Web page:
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river. The road was good; but little timber; and the soil appearing well adapted to agriculture. It was soon evident that we were in close proximity to the river-the ravines all tending in the same direction; frequent rocks of enormous size, and from the more elevated points we could see a range of mountains rising on the other side. Having left the team behind, we pressed forward, eager to get a glimpse of the river and those employed in the golden pursuit; we soon arrived among the pines which stud the banks, but were still obliged to climb a slight ascent forming the immediate bank.

We soon gained the summit, and stood enraptured with the scene around us. The river, saluting our ears with its restless murmurs, meandered at the base of the mountain which had lifted us a mile above it. The banks were dotted with tents and teeming with the Liliputian owners. On the opposite side were mountains piled one above the other, terminating in a range covered with eternal snow, presenting a scene of grandeur and sublimity nothing can excel. The whitened peaks, reflecting the sun, resembled the domes of some vast cathedral. Looking back, the entire valley of the Sacramento was stretched out before us, bounded by the coast range of mountains, beyond which we could look upon the Pacific ocean--presenting a scene which, in extent, diversity, and grandeur is rarely if ever equalled. In the valley we could see extensive fertile plains, deserts of white sand, marshes, numerous lakes, dense forests, marking the water courses; and no doubt, with a glass of sufficient power, could have seen herds of elk, deer, antelope, and wild cattle. There is but little vapor in the atmosphere at this season of the year, and the vision is almost unbounded. Our team soon came up, and we prepared to descend the mountain, which was very precipitous, and the only place within ten miles at which the river can be reached with a team. Our teamster chained the wheel and with much difficulty descended the first step. He having been engaged in the same capacity during the Mexican war, managed the descent with much skill, and reached the base without accident.

We found ourselves at the “Mormon Bar,” forty-five miles from Sacramento city. We pitched our tent and cooked dinner after which I paid the teamster seventy-five dollars for three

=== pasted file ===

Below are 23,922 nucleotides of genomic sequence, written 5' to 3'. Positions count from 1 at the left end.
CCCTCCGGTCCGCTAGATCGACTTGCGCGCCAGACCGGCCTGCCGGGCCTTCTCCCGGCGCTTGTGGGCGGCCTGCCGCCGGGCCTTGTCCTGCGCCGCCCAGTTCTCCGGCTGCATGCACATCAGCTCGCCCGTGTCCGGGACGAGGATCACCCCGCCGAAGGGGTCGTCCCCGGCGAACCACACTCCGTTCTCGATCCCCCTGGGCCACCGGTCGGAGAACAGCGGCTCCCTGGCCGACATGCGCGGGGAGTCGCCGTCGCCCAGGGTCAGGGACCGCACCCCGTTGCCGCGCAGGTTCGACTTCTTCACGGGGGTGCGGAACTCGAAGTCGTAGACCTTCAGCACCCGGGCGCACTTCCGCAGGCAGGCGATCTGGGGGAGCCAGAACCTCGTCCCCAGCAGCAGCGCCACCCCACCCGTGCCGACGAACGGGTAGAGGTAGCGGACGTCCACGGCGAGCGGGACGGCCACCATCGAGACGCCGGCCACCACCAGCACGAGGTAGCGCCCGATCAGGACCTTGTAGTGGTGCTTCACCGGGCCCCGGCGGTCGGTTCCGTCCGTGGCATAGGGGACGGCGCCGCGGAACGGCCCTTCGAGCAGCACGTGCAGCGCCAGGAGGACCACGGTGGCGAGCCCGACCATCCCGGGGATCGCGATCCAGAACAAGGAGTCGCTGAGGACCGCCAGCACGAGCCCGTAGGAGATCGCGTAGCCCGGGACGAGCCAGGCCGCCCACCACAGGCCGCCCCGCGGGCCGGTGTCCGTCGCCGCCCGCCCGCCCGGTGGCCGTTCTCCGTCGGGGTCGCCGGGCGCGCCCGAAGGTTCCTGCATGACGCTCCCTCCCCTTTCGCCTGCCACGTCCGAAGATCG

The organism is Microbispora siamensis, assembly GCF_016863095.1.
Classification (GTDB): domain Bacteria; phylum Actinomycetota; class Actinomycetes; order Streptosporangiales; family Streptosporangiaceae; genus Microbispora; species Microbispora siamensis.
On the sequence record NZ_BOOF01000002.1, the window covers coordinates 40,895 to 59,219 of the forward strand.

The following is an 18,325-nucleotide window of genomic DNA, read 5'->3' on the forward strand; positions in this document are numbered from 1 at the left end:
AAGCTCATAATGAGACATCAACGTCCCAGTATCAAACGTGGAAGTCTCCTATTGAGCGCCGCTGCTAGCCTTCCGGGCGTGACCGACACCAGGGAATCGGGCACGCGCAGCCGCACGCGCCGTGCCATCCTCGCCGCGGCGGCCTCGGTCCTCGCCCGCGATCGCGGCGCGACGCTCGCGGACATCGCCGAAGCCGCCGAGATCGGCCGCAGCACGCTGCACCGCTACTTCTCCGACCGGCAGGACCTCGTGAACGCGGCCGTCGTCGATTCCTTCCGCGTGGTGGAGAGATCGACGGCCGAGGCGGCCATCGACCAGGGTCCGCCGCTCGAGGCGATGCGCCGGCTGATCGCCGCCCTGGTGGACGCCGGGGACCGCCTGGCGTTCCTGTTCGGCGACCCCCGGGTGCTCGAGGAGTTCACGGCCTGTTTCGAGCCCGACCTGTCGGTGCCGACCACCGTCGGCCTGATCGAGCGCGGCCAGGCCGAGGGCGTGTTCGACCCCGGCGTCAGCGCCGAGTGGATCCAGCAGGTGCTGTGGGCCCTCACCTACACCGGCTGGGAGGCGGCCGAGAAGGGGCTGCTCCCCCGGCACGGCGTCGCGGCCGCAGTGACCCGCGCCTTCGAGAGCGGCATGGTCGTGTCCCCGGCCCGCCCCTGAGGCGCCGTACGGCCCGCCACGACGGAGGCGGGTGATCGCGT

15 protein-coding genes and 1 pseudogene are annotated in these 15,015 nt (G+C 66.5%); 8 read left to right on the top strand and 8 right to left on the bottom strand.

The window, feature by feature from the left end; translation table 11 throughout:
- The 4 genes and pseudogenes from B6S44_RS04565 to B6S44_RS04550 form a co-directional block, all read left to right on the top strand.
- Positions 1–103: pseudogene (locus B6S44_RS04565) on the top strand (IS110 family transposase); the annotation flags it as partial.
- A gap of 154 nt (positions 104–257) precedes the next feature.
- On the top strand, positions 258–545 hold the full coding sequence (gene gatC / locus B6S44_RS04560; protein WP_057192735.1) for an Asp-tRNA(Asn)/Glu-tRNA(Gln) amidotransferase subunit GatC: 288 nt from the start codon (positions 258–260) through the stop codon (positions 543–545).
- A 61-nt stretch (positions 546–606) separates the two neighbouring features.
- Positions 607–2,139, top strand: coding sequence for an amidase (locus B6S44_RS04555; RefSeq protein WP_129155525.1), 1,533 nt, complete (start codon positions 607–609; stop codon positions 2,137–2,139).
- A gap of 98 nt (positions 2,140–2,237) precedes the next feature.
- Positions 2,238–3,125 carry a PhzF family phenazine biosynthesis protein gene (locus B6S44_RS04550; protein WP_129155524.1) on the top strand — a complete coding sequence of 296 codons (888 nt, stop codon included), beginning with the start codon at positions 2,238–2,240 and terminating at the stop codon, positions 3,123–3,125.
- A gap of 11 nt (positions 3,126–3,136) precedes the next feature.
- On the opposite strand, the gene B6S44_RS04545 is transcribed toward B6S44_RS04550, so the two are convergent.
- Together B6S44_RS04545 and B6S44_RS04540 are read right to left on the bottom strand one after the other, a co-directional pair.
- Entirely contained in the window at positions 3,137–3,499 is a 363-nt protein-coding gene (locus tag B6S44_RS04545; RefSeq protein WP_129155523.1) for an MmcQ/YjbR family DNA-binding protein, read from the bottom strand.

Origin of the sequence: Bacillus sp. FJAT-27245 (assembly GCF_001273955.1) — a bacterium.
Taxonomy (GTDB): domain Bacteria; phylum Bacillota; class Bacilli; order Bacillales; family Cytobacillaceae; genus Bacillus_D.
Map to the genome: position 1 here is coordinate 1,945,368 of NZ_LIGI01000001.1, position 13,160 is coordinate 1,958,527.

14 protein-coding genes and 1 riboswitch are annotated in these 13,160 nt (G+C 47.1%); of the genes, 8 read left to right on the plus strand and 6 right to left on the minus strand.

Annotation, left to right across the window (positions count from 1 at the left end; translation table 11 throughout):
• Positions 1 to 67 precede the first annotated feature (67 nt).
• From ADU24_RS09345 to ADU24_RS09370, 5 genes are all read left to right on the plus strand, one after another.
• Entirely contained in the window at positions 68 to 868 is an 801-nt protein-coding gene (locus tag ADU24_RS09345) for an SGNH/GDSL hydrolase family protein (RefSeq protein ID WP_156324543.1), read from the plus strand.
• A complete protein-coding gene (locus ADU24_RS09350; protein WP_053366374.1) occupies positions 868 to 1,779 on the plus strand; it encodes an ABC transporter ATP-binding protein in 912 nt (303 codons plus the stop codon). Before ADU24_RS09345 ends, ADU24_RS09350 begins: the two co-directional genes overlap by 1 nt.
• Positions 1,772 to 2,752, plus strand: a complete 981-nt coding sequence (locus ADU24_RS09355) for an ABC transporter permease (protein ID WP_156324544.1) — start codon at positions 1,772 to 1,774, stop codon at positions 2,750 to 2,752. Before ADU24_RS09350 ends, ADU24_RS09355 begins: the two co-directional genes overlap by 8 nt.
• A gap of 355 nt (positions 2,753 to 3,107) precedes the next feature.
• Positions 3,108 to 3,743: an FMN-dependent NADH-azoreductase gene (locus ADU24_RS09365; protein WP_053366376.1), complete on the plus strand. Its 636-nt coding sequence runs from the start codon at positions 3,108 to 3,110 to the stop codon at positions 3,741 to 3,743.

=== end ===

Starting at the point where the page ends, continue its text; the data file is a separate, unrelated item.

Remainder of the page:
hundred pounds freight and started off to visit the miners. I well remember that as I was going down the side of the cañon I saw a hole in a rock, which I thought such an excellent "pocket” that I resolved to pay it a secret visit, not doubting that it contained a rich deposit. I afterward learned that the "pockats” in California had not all been filled, and the one above mentioned was never picked to my knowledge. I found a great many in eager pursuit, some digging up the dirt, carrying it in buckets, or tin pans, and throwing it into the rocker, while their companions would rock the machine and pour in water, which would wash out the dirt, the gold being retained by riffles, or cleats, in the bottom. The first machine I saw in operation was being rocked by Mr. Devoe, and fed by Gen. Winchester and his brother-all of New York. The two last named were in the water knee deep, getting dirt from the bottom of a hole. I loaned them a late New York paper, and we were soon acquainted. They were about to take the gold from their machine and wished me to stay. This was just what I wished to do, and, after a five minutes' detention, they raised the screen, exbibiting the bottom of the rocker, which was covered with gold. I started for the tent, and it seemed that every rock had a yellow tinge, and even our camp kettle, that I had thought in the morning the most filthy one I had ever seen, now appeared to be gilded—and I thought with more than one coat. During the night, yellow was the prevailing color in my dreams. In the morning, hiring out two of the men temporarily at ten dollars per day, I hired a machine at two dollars per day, took the other man, went a short distance above Gen. Winchester's "lead” and soon found myself in a "lead” which I thought much better than his.

“Bent” rocked and I put in the dirt. We resolved to run through twenty buckets before raising the screen, and soon the perspiration began to flow. He had a strong arm and I exerted every nerve to keep the machine supplied. The dirt would pass through the screen almost instantly, leaving the pebbles which he would scan very minutely, but finding no large pieces of gold consoled himself with the thought, "the smaller the more of them.” But now, after an hour's incessant labor, we were about to finish our first task, and had in the machine as

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